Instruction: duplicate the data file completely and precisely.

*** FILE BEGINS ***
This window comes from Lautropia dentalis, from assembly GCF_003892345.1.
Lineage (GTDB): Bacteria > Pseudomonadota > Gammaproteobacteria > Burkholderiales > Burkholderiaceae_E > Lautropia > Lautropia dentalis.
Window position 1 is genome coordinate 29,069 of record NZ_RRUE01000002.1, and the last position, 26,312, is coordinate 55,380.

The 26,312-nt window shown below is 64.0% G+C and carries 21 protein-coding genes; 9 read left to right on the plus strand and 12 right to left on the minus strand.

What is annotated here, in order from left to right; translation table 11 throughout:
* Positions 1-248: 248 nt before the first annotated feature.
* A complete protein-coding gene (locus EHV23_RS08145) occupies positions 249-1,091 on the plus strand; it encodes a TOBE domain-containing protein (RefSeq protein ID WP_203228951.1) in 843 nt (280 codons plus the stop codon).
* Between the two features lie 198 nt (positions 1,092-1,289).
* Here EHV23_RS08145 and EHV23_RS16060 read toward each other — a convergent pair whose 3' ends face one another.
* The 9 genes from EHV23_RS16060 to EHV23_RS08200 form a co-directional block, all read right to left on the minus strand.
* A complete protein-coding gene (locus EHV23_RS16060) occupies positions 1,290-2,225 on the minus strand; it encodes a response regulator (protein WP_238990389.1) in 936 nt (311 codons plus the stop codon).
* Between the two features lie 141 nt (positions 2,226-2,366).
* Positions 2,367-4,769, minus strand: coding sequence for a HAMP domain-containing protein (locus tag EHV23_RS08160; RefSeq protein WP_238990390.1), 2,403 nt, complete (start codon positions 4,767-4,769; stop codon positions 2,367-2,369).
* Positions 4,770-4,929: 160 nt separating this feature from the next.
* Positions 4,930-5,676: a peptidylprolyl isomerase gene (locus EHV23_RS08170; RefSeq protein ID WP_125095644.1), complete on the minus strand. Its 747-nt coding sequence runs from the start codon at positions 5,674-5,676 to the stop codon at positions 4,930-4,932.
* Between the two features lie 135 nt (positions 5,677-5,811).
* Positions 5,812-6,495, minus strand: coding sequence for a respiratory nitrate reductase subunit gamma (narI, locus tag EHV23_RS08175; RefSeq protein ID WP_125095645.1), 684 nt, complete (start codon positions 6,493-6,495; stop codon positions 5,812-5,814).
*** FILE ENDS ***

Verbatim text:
This window comes from Lautropia dentalis, from assembly GCF_003892345.1.
Lineage (GTDB): Bacteria > Pseudomonadota > Gammaproteobacteria > Burkholderiales > Burkholderiaceae_E > Lautropia > Lautropia dentalis.
Window position 1 is genome coordinate 29,069 of record NZ_RRUE01000002.1, and the last position, 26,312, is coordinate 55,380.

The 26,312-nt window shown below is 64.0% G+C and carries 21 protein-coding genes; 9 read left to right on the plus strand and 12 right to left on the minus strand.

What is annotated here, in order from left to right; translation table 11 throughout:
* Positions 1-248: 248 nt before the first annotated feature.
* A complete protein-coding gene (locus EHV23_RS08145) occupies positions 249-1,091 on the plus strand; it encodes a TOBE domain-containing protein (RefSeq protein ID WP_203228951.1) in 843 nt (280 codons plus the stop codon).
* Between the two features lie 198 nt (positions 1,092-1,289).
* Here EHV23_RS08145 and EHV23_RS16060 read toward each other — a convergent pair whose 3' ends face one another.
* The 9 genes from EHV23_RS16060 to EHV23_RS08200 form a co-directional block, all read right to left on the minus strand.
* A complete protein-coding gene (locus EHV23_RS16060) occupies positions 1,290-2,225 on the minus strand; it encodes a response regulator (protein WP_238990389.1) in 936 nt (311 codons plus the stop codon).
* Between the two features lie 141 nt (positions 2,226-2,366).
* Positions 2,367-4,769, minus strand: coding sequence for a HAMP domain-containing protein (locus tag EHV23_RS08160; RefSeq protein WP_238990390.1), 2,403 nt, complete (start codon positions 4,767-4,769; stop codon positions 2,367-2,369).
* Positions 4,770-4,929: 160 nt separating this feature from the next.
* Positions 4,930-5,676: a peptidylprolyl isomerase gene (locus EHV23_RS08170; RefSeq protein ID WP_125095644.1), complete on the minus strand. Its 747-nt coding sequence runs from the start codon at positions 5,674-5,676 to the stop codon at positions 4,930-4,932.
* Between the two features lie 135 nt (positions 5,677-5,811).
* Positions 5,812-6,495, minus strand: coding sequence for a respiratory nitrate reductase subunit gamma (narI, locus tag EHV23_RS08175; RefSeq protein ID WP_125095645.1), 684 nt, complete (start codon positions 6,493-6,495; stop codon positions 5,812-5,814).